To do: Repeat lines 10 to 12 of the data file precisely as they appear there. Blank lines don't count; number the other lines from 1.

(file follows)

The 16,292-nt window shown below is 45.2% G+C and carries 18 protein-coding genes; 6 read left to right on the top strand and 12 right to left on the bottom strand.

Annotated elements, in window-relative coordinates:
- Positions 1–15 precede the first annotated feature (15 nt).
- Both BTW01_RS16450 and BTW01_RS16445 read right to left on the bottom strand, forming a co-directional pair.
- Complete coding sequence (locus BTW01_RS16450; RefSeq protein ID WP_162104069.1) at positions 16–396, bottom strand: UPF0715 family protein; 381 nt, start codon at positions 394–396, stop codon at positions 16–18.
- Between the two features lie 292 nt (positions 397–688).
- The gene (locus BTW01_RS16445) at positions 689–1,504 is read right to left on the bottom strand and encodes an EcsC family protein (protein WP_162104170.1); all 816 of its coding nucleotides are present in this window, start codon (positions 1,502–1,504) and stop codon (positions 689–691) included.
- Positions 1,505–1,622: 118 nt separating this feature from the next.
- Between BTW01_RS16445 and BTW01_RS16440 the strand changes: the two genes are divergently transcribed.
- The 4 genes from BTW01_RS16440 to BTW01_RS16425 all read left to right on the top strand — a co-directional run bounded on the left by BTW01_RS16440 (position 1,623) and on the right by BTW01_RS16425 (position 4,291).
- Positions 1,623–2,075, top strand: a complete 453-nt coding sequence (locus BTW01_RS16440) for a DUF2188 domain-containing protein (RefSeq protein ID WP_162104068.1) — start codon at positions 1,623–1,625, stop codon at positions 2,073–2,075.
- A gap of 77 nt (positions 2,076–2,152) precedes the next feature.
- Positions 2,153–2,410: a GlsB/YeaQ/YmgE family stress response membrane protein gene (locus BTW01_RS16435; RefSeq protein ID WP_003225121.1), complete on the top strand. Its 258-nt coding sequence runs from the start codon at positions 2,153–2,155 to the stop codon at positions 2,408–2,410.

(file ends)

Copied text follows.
- The 4 genes from BTW01_RS16440 to BTW01_RS16425 all read left to right on the top strand — a co-directional run bounded on the left by BTW01_RS16440 (position 1,623) and on the right by BTW01_RS16425 (position 4,291).
- Positions 1,623–2,075, top strand: a complete 453-nt coding sequence (locus BTW01_RS16440) for a DUF2188 domain-containing protein (RefSeq protein ID WP_162104068.1) — start codon at positions 1,623–1,625, stop codon at positions 2,073–2,075.
- A gap of 77 nt (positions 2,076–2,152) precedes the next feature.